Asean should fill vacuum if US scales back presence in region: Malaysian Defence Minister

Malaysian Defence Minister Hishammuddin Hussein said should the US scale back its engagement in the Asia-Pacific, Asean should step up to fill the void.
Malaysian Defence Minister Hishammuddin Hussein said should the US scale back its engagement in the Asia-Pacific, Asean should step up to fill the void. PHOTO: THE STAR

SINGAPORE - Should the US scale back its engagement in the Asia-Pacific, Asean should step up to the challenge of filling the void, Malaysian Defence Minister Hishammuddin Hussein said on Monday (Jan 23).

While US President Donald Trump has indicated he wants to reduce American commitment overseas, Datuk Seri Hishammuddin urged him to reconsider as the region is crucial to the US' security and economy.

Still, Asean should stand ready to pick up the slack through initiatives like Asean Defence Ministers' Meeting (ADMM) and the ADMM-Plus, he said.

The ADMM-Plus includes the 10 Asean members and its dialogue partners: Australia, China, India, Japan, New Zealand, Russia, South Korea, and the US.

Such groupings have been critical in addressing issues such as maritime security, counter-terrorism, and disaster relief, he added.

For instance, the navies of Indonesia, Malaysia, Singapore and Thailand have been jointly patrolling the Malacca Straits since 2006.

"Indeed, I see both these initiatives as crucial part of Asean's regional security architecture, which provides us with the flexibility to address fast evolving challenges in a punishingly complex landscape," he said.

Mr Hishammuddin is the first foreign defence minister speaking at the fifth Fullerton Forum: The Shangri-La Dialogue Sherpa Meeting, which serves as a prelude to the Shangri-La Dialogue taking place later in the year.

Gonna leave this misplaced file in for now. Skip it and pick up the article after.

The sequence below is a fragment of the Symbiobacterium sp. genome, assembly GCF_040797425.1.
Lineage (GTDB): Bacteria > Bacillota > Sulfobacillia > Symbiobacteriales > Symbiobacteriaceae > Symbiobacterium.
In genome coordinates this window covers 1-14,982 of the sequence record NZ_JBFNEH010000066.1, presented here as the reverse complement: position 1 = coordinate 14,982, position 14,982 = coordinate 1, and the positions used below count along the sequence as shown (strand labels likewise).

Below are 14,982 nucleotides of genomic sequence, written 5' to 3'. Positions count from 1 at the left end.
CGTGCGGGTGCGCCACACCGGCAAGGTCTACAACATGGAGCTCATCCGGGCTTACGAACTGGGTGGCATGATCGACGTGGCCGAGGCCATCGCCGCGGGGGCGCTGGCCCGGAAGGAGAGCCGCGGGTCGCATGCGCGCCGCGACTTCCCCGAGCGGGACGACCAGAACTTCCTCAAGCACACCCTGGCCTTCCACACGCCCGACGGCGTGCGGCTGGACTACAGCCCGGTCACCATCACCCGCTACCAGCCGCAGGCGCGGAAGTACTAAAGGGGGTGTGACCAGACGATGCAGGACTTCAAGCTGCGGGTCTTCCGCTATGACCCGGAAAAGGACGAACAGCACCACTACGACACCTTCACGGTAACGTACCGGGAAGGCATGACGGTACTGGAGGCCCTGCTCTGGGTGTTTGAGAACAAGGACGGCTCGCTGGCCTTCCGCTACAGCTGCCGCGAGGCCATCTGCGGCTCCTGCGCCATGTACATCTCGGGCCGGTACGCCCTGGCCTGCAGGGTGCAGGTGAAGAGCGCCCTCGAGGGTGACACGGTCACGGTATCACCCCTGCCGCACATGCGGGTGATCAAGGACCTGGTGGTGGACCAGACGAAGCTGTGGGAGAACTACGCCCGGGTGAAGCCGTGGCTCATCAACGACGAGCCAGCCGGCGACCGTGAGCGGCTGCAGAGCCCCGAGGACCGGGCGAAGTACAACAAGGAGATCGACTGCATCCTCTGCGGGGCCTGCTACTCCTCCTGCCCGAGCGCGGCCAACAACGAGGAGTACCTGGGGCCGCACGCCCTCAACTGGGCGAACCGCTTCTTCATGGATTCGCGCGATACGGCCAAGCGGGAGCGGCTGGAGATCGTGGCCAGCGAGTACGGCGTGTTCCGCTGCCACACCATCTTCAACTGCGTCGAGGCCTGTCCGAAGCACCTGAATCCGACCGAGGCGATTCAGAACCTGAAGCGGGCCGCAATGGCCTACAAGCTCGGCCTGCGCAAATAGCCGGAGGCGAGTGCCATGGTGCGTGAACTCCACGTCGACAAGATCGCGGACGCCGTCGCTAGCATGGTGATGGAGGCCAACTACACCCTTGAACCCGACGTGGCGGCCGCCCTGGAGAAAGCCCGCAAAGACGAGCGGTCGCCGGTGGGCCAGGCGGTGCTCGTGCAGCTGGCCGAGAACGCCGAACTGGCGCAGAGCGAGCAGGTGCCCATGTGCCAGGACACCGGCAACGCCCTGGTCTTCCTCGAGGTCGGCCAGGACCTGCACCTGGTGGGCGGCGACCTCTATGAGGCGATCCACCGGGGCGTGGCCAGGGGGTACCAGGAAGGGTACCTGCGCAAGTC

He also suggested that smaller groupings with common security concerns within Asean can work on those specific issues more effectively.

"Our approach is always to prioritise Asean's centrality, I'm not denying that. However, the reality of our very diverse political systems and foreign policy priorities means that it is sometimes more productive to work via focused caucuses among member states.

"At the end of the day, these initiatives are fundamentally building blocks towards greater goal of a secure and united Asean community," he said.

He cited the example of joint patrols in the Sulu Sea conducted by Malaysia, Indonesia and the Philippines to deter piracy and terrorism .

Mr Hishammuddin again stressed the importance of Asean when he was asked about the South China Sea issue during the dialogue session after his speech.

China has overlapping territorial claims in the waters with four Asean members - Brunei, Malaysia, the Philippines and Vietnam - and Taiwan.

He said Asean's role should be emphasised as it can amplify the voices of individual countries that may otherwise be too small to have a decisive say.

"But... nobody, not the US, not China, can ignore the destiny and the future of 10 Asean countries that are united," he said.

During his speech, Mr Hishammuddin also touched on other topics such as the current anti-globalisation wave, the spread of misinformation, and the impact of climate change on national security.

Philippine Defence Secretary Delfin Lorenzana is scheduled to speak later in the evening.

Mr Hishammuddin will be hosted to dinner by Singapore Defence Minister Ng Eng Hen on Monday evening and call on Prime Minister Lee Hsien Loong at the Istana on Tuesday.

Mr Lorenzana will also call on PM Lee and Dr Ng on Tuesday.